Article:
If you can’t do any of those, take three deep breaths in through your nose and out through your mouth. All of those physical things will send signals to the parasympathetic nervous system that sits around your lungs and your heart and says everything is going to be okay, and then you’re available to the other person to listen. That’s why it’s so critical that you know where your listening batteries are at.

For me, it was a revelation. As I said, I was never aware I had those. I was aware of the results of not knowing that I had those. That card was a little bit of an emotional kick in the head, which was great. We’re at the point now where we’ve gone pretty deep into your topic, which I’ve enjoyed a lot. Everyone, if you’ve enjoyed this as well, I would like for you to tune into Oscar’s podcasts too because that is a wealth of knowledge, as well as consider grabbing a copy of his book and getting the cards. The last question I have for you, Oscar, is very simple. What does the future look like when you take what you’re doing two years into the future?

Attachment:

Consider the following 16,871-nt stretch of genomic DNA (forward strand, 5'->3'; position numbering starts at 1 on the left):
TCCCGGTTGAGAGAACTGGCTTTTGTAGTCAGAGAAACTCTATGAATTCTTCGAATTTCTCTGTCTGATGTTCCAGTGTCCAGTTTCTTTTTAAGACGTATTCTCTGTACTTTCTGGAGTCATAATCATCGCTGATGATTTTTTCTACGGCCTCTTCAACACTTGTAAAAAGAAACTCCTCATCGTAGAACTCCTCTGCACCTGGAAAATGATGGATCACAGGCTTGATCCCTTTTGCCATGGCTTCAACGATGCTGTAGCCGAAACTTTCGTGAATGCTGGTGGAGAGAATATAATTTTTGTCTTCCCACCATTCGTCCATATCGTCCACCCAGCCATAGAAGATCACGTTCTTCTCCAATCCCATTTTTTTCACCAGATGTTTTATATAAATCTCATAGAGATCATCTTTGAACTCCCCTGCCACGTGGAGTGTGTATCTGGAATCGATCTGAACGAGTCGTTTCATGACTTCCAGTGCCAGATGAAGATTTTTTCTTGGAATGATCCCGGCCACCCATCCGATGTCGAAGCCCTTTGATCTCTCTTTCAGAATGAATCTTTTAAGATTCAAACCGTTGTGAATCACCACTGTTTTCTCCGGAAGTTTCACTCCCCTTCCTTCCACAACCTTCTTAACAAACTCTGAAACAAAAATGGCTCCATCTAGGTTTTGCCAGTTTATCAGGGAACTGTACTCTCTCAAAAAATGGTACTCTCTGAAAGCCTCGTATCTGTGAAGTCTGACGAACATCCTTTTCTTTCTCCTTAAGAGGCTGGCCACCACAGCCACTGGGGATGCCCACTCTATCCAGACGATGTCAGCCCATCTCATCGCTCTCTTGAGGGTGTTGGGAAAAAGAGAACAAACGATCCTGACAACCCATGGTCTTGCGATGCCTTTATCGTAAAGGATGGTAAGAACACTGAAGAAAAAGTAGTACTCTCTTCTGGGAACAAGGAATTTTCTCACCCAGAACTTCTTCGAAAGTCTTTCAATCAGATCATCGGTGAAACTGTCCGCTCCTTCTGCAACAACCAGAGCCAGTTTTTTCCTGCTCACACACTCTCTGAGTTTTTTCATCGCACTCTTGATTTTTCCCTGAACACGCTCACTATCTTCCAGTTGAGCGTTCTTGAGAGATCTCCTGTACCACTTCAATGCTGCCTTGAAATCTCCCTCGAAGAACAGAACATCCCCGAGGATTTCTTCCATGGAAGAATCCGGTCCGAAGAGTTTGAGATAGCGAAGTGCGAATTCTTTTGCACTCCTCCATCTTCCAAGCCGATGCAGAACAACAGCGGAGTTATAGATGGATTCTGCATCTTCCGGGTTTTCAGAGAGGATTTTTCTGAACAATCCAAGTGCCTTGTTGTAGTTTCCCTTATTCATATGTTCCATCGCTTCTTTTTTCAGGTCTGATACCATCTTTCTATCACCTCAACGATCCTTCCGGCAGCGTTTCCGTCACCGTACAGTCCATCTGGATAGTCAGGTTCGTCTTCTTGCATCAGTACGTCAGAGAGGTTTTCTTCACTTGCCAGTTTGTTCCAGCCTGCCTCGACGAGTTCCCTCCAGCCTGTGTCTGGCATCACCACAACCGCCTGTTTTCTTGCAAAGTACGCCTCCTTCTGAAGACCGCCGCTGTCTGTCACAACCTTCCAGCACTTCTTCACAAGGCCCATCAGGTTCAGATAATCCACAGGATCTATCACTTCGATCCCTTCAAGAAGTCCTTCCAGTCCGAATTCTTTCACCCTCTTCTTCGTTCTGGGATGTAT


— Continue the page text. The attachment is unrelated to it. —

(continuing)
My vision isn’t about me or listening. It’s the impact of listening through the tribe or community and what they bring to the workplace. They’ll bring shorter meetings and fewer meetings. The world doesn’t need another meeting like it doesn’t need another plastic bag. We’re obsessed with recycling, yet we don’t think about the most precious and finite commodity that we have as humans, which is our time.

Also, people understand that listening can transform the person who’s speaking, as well as those around them. My wish is finally that more people are conscious that it’s more important to listen to what somebody hasn’t said than what they have said. This has implications for revenues, market share, profit and loss, employee engagement, profitability, cost, rework and quality. There are so many things that are impacted by listening if we could just pause.